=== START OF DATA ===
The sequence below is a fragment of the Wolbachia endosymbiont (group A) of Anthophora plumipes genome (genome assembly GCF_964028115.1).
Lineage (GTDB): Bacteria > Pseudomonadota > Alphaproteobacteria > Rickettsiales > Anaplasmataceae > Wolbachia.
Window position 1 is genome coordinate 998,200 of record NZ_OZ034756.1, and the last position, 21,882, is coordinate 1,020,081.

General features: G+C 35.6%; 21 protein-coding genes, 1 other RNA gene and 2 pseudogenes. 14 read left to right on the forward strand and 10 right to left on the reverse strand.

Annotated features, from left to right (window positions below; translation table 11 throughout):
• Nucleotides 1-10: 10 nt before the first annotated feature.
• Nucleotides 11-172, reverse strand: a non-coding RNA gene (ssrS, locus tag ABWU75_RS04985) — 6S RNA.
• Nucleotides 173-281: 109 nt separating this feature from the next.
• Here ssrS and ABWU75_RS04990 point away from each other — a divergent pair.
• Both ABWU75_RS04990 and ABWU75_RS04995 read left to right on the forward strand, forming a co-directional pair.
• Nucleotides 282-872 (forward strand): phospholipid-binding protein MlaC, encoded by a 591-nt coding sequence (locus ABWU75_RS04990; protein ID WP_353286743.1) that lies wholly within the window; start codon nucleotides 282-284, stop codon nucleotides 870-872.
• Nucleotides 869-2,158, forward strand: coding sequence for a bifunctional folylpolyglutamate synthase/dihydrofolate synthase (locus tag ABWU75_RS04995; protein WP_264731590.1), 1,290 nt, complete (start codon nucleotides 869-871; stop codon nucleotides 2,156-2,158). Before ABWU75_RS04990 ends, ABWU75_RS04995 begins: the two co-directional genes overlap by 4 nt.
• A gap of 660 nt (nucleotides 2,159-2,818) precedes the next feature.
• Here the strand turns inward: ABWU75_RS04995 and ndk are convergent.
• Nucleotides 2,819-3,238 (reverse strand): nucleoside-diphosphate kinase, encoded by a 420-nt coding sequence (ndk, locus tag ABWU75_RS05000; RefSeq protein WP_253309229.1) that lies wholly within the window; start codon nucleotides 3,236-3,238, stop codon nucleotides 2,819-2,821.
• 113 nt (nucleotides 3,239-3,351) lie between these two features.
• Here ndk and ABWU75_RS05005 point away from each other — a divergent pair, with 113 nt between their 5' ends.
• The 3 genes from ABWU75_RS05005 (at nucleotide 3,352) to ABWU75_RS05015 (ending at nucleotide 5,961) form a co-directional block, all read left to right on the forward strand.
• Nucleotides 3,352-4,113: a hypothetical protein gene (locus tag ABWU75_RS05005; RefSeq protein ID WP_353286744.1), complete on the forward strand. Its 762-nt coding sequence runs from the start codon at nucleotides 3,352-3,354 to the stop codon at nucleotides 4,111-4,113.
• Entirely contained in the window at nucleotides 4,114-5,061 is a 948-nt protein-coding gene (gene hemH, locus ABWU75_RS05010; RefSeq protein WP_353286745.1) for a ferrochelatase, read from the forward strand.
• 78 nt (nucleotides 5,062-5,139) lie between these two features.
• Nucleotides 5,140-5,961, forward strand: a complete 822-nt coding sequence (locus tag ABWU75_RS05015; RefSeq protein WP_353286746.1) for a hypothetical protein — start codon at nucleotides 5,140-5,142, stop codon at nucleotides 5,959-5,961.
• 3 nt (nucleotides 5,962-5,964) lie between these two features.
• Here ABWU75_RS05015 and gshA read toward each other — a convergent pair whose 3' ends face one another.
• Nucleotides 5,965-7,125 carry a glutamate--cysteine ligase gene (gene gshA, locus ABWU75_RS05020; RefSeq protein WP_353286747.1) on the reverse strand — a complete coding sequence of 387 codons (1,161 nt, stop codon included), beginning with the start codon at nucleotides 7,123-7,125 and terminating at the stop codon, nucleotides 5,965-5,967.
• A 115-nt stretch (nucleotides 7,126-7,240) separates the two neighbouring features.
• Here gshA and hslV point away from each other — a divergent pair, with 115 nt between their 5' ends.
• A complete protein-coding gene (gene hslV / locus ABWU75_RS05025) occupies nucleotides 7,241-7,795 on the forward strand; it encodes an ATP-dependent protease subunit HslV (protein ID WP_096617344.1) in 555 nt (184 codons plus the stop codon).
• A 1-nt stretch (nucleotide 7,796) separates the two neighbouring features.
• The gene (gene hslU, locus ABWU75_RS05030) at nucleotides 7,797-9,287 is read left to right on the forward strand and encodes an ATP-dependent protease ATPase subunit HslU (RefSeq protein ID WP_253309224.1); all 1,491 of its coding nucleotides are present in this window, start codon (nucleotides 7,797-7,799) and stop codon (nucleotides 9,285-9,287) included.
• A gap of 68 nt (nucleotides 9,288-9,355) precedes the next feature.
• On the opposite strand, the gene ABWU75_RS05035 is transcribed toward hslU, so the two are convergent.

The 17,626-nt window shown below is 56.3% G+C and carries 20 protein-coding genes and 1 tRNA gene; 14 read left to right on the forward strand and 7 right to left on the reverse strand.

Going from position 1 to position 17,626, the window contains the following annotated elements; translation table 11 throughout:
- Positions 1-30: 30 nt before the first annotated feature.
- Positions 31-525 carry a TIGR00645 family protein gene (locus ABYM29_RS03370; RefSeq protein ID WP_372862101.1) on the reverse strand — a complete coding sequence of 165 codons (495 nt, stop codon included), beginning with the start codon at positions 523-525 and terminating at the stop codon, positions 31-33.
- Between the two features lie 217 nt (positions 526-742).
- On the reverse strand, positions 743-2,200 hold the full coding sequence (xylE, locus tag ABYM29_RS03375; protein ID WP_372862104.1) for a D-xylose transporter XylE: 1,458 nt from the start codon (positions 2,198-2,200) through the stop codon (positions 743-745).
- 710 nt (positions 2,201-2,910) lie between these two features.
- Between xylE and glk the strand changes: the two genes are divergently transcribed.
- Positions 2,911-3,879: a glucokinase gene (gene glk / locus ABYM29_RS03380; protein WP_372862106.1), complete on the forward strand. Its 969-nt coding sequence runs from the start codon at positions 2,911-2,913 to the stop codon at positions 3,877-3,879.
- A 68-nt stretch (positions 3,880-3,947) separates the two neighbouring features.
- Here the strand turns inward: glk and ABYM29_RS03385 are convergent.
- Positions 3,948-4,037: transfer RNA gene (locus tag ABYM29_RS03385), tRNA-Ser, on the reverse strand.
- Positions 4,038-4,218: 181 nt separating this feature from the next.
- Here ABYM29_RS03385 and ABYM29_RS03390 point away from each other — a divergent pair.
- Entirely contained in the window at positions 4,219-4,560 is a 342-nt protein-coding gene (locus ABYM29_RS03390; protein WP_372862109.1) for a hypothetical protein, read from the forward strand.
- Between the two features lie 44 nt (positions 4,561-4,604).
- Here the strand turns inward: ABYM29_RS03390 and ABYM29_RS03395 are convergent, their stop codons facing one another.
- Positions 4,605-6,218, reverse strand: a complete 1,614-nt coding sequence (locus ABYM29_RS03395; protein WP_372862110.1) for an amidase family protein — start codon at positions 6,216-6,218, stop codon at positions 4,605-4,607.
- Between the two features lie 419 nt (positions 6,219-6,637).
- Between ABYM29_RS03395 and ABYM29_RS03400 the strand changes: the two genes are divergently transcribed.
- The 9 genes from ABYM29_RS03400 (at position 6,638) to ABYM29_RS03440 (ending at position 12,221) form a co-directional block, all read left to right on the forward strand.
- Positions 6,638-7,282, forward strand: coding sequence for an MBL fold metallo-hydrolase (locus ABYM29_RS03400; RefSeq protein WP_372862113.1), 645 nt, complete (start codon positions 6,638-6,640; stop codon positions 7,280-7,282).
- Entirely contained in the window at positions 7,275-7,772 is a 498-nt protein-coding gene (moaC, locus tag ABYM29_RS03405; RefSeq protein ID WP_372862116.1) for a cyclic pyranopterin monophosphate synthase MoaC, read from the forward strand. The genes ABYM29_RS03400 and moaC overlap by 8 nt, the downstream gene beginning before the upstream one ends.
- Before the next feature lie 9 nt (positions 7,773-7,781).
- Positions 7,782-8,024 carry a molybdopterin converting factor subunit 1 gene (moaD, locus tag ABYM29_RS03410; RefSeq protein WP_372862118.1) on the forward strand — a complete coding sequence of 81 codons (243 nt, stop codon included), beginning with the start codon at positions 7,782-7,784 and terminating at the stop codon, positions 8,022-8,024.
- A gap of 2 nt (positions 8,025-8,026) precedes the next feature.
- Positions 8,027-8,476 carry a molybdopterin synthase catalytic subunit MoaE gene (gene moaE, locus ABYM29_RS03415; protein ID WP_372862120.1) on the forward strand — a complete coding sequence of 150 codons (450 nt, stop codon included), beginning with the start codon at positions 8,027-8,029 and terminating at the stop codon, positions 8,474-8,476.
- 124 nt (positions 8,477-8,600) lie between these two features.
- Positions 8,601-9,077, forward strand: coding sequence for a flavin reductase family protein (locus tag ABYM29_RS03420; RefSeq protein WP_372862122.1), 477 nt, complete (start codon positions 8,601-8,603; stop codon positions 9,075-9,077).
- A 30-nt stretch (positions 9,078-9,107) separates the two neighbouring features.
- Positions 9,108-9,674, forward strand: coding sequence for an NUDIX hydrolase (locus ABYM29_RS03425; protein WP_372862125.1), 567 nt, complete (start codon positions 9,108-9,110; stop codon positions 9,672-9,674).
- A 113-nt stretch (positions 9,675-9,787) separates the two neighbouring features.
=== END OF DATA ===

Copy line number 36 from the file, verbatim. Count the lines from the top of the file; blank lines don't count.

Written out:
- Positions 31-525 carry a TIGR00645 family protein gene (locus ABYM29_RS03370; RefSeq protein ID WP_372862101.1) on the reverse strand — a complete coding sequence of 165 codons (495 nt, stop codon included), beginning with the start codon at positions 523-525 and terminating at the stop codon, positions 31-33.